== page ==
Sunday, October 11, 2015

How Americans Contribute to the Culture of Gun Violence

Last night, I took my ten-year-old son to see the PG-13 rated movie The Martian. We had just been reading the book, and were thrilled to see something so full of science and math and innovation come to the big screen. We put on our 3D glasses, snuggled into our plush recliner seats with popcorn and got ready for a fun ride. Instead, I was horrified as my child was subjected to the blood-soaked previews of three movies that were nothing but guns, guns, guns—and all of them to be released on Christmas Day. And why is it that the studios will release these bloody films on Christmas Day? Because they’ve done the research. They know that even though we scream and yell at Congress with outrage after every mass shooting, school shooting and theater shooting, moviegoers will still pay big bucks to sit in a theater and accept this gory violence as holiday entertainment, right after having slipped “Call of Duty” and “Grand Theft Auto” into their kids’ stockings.

Hollywood gets no pass here, either. While major studios have weighed in on war and politics and racism and every other societal ill, they continually perpetuate and glorify gun violence and vigilantism, even while their fans are gunned down in theaters. But are we boycotting? No. They dish it out and we keep on buying it.

I am an activist. I have had four incidences of gun violence affect my life. My little brother, at seven years old, was shot in the head by a troubled teenager down the street, and has had to live with the fallout of traumatic brain injury and PTSD. My best friend was shot five times by the father of her children, and lives with a body full of shrapnel. At fourteen years old, I witnessed my neighbor commit suicide by gun right in front of my house. Two years ago, my husband’s childhood best friend, a police officer, was shot and killed in the line of duty, along with his partner, by a maniac wielding an assault rifle. I do not live in a third world country. I didn’t grow up in Afghanistan or Somalia. I grew up in the very suburban San Fernando Valley in California. But I am not sheltered. I don’t have the luxury of thinking that gun violence is something that happens to other people. I know it can happen to any one at any time, and I don’t want it to happen to you.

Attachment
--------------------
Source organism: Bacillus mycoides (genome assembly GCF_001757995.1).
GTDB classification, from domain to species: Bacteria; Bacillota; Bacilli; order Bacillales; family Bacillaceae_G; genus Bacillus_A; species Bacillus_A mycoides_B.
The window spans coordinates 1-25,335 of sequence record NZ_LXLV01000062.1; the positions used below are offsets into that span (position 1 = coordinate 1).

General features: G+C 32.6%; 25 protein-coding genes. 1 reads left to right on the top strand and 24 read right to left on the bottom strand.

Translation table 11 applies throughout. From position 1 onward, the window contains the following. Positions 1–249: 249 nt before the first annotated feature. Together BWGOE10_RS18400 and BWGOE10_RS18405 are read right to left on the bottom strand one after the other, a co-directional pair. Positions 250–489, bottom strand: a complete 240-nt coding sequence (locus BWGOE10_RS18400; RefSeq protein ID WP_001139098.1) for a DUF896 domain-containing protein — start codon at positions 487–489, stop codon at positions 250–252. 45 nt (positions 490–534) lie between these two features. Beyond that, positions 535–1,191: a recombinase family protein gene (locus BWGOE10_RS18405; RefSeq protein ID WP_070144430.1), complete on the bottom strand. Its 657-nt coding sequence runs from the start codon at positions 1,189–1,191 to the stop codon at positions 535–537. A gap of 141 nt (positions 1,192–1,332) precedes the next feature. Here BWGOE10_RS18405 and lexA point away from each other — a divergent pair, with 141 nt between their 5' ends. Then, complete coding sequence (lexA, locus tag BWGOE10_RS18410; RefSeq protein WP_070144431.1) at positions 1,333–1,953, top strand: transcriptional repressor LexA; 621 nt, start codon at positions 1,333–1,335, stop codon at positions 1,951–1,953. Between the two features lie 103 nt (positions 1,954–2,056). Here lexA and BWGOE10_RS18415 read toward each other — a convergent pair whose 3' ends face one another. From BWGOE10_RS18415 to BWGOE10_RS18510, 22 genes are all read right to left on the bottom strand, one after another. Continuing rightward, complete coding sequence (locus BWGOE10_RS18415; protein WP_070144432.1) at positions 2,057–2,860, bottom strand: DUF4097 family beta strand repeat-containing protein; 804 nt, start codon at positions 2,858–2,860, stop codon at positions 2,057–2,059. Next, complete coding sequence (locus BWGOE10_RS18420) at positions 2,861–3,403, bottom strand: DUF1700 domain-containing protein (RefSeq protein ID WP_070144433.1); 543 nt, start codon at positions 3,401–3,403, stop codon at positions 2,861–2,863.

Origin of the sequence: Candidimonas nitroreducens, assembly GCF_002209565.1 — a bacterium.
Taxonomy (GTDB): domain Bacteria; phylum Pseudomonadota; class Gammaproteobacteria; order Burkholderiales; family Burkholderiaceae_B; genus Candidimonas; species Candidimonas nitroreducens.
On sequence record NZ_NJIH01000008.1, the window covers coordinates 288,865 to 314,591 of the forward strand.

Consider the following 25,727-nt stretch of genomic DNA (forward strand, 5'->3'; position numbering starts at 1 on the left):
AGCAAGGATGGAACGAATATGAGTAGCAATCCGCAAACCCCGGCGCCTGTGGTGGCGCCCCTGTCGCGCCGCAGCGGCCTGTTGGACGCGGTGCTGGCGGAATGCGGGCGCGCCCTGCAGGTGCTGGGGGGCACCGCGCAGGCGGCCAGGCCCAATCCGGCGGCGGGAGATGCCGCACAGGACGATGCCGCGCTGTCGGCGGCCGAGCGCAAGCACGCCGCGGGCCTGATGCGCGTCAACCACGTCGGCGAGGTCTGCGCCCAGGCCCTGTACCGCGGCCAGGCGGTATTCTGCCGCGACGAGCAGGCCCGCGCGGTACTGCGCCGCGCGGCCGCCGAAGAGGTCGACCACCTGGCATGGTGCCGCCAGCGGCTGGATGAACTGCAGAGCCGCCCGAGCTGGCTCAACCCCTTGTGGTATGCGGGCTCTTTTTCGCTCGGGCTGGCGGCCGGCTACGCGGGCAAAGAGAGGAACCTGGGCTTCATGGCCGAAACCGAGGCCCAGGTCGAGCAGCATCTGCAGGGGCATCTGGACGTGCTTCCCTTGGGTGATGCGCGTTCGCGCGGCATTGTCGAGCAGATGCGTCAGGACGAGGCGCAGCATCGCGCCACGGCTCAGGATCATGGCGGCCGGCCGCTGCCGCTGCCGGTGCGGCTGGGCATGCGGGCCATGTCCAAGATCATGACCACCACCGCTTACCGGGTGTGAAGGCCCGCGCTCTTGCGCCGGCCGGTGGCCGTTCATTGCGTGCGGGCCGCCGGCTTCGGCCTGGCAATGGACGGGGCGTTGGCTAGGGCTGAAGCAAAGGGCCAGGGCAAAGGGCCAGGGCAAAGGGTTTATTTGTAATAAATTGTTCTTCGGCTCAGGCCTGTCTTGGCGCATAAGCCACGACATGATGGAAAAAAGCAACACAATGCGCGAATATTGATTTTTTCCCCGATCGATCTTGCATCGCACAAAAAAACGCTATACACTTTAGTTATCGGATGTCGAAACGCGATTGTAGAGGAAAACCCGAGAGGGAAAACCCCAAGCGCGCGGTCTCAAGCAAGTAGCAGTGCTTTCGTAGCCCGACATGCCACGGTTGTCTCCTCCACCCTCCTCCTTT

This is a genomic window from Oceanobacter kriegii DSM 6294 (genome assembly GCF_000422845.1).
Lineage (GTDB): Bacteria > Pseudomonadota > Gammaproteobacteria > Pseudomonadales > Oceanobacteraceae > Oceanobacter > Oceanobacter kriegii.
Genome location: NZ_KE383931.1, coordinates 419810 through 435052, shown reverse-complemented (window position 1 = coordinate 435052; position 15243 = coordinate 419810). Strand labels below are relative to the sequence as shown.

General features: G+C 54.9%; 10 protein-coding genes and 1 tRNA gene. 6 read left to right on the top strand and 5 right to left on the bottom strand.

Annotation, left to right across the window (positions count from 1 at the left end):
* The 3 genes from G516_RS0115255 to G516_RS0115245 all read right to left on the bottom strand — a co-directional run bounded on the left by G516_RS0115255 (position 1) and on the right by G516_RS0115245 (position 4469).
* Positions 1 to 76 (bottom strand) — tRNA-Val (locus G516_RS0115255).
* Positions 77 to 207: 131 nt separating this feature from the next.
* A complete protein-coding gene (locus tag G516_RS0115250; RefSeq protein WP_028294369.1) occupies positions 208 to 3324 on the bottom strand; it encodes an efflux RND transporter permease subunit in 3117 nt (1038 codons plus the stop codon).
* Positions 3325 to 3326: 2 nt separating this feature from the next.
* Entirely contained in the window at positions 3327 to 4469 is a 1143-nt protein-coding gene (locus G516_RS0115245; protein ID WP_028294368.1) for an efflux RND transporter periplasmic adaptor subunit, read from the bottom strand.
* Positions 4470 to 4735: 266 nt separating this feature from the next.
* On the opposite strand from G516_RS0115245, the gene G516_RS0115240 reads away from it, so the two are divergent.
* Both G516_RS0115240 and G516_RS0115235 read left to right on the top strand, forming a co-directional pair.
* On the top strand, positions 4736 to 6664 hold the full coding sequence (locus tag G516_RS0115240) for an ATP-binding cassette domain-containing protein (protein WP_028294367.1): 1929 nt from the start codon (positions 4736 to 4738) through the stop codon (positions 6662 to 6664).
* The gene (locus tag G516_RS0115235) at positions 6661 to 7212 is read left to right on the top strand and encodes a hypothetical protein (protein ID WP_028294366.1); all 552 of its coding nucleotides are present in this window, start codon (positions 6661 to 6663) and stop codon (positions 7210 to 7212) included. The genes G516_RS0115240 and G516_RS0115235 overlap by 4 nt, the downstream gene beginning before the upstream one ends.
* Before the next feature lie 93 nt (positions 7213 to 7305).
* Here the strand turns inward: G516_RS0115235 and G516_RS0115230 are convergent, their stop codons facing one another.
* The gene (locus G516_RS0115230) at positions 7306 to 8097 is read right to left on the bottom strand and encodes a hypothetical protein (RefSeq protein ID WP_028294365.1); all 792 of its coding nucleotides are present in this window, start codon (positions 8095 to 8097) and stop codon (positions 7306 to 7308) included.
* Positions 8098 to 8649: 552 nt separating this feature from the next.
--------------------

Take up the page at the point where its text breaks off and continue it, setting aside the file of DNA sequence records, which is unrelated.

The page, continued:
After every shooting, I watch the news, the talking heads, the politicians who make their media appearances and send their “thoughts and prayers” tweets out, and still nothing gets done because we all sit comfy in our homes, pointing the finger of blame at them. But while we are pointing our fingers at Congress, there are three fingers pointing back at ourselves. If we were so upset about Sandy Hook, why didn’t we show up at the polls to vote out those NRA-backed politicians? Last year our voter turnout for midterm elections was the lowest in seventy years, and most of those who showed up to vote were conservatives who favor gun rights. As a result, we got more NRA-backed politicians voted in to office.

Every week, my friends post articles and memes decrying the horrors of American gun violence. In response, I post simple things they can do to prevent gun violence,  like signing a petition or making a 1-minute call to Congress. But these action posts get little to no comments, very few clicks, and almost no shares. The truth is that as 33,000 people are dying every year from gun violence, very few Americans take any action at all.

We’ve gotten lazy, America. If Martin Luther King were alive during this generation, and the civil rights movement were happening right now, would you show up to march, or would you just “like” his facebook call to action, repost a few memes, express your outrage about racism in a tweet or facebook post, and call it activism? Congress didn’t make change happen during the Civil Rights Movement. The people did. Where are the people today?

For far too long, the work of gun violence prevention has been on the shoulders of the grieving parents of murdered children, and those who have survived being shot. This is not their issue alone. This is not an inner city issue. It’s not a racial issue or a gang-related issue. Gun violence is an American issue, and if it hasn’t touched you directly yet, unless we do something about it, it soon will.

Brave New Films recently did a PSA pointing out that between 2001 and 2013, over 400,000 people have been killed due to gun violence. That’s equivalent to ten terrorist attacks EVERY YEAR. It’s more than one hundred thirty-five 9/11’s. We are at war with ourselves, and we are far more deadly than any terrorist. See video here: